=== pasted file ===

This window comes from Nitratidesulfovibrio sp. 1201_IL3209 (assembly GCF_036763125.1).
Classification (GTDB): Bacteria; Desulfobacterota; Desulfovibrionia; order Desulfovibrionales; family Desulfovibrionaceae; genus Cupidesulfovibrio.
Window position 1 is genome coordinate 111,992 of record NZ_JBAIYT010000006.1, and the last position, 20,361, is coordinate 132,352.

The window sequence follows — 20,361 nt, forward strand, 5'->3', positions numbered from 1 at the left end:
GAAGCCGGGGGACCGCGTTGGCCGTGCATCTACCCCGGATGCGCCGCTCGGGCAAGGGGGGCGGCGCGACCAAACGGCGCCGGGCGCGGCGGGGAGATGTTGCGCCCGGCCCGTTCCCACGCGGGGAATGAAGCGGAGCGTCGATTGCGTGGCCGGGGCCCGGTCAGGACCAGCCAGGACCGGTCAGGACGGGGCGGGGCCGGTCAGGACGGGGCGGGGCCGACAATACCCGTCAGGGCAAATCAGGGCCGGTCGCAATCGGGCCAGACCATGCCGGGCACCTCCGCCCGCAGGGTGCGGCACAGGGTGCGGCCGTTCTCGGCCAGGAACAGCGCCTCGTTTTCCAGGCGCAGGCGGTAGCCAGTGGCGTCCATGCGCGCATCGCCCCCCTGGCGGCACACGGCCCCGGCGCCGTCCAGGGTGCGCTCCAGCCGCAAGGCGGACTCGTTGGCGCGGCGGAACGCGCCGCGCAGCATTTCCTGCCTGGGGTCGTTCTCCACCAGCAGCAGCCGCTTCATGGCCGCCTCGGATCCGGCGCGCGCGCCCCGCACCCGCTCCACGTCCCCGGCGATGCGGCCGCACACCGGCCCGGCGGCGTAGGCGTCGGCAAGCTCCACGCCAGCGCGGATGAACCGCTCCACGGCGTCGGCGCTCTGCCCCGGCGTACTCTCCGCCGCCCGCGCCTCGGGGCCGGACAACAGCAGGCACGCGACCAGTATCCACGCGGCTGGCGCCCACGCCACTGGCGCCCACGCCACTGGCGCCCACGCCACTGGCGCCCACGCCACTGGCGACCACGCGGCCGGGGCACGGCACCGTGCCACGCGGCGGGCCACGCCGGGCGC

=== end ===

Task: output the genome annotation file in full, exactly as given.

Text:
This window comes from Nitratidesulfovibrio sp. 1201_IL3209 (assembly GCF_036763125.1).
Classification (GTDB): Bacteria; Desulfobacterota; Desulfovibrionia; order Desulfovibrionales; family Desulfovibrionaceae; genus Cupidesulfovibrio.
Window position 1 is genome coordinate 111,992 of record NZ_JBAIYT010000006.1, and the last position, 20,361, is coordinate 132,352.

The window sequence follows — 20,361 nt, forward strand, 5'->3', positions numbered from 1 at the left end:
GAAGCCGGGGGACCGCGTTGGCCGTGCATCTACCCCGGATGCGCCGCTCGGGCAAGGGGGGCGGCGCGACCAAACGGCGCCGGGCGCGGCGGGGAGATGTTGCGCCCGGCCCGTTCCCACGCGGGGAATGAAGCGGAGCGTCGATTGCGTGGCCGGGGCCCGGTCAGGACCAGCCAGGACCGGTCAGGACGGGGCGGGGCCGGTCAGGACGGGGCGGGGCCGACAATACCCGTCAGGGCAAATCAGGGCCGGTCGCAATCGGGCCAGACCATGCCGGGCACCTCCGCCCGCAGGGTGCGGCACAGGGTGCGGCCGTTCTCGGCCAGGAACAGCGCCTCGTTTTCCAGGCGCAGGCGGTAGCCAGTGGCGTCCATGCGCGCATCGCCCCCCTGGCGGCACACGGCCCCGGCGCCGTCCAGGGTGCGCTCCAGCCGCAAGGCGGACTCGTTGGCGCGGCGGAACGCGCCGCGCAGCATTTCCTGCCTGGGGTCGTTCTCCACCAGCAGCAGCCGCTTCATGGCCGCCTCGGATCCGGCGCGCGCGCCCCGCACCCGCTCCACGTCCCCGGCGATGCGGCCGCACACCGGCCCGGCGGCGTAGGCGTCGGCAAGCTCCACGCCAGCGCGGATGAACCGCTCCACGGCGTCGGCGCTCTGCCCCGGCGTACTCTCCGCCGCCCGCGCCTCGGGGCCGGACAACAGCAGGCACGCGACCAGTATCCACGCGGCTGGCGCCCACGCCACTGGCGCCCACGCCACTGGCGCCCACGCCACTGGCGCCCACGCCACTGGCGACCACGCGGCCGGGGCACGGCACCGTGCCACGCGGCGGGCCACGCCGGGCGC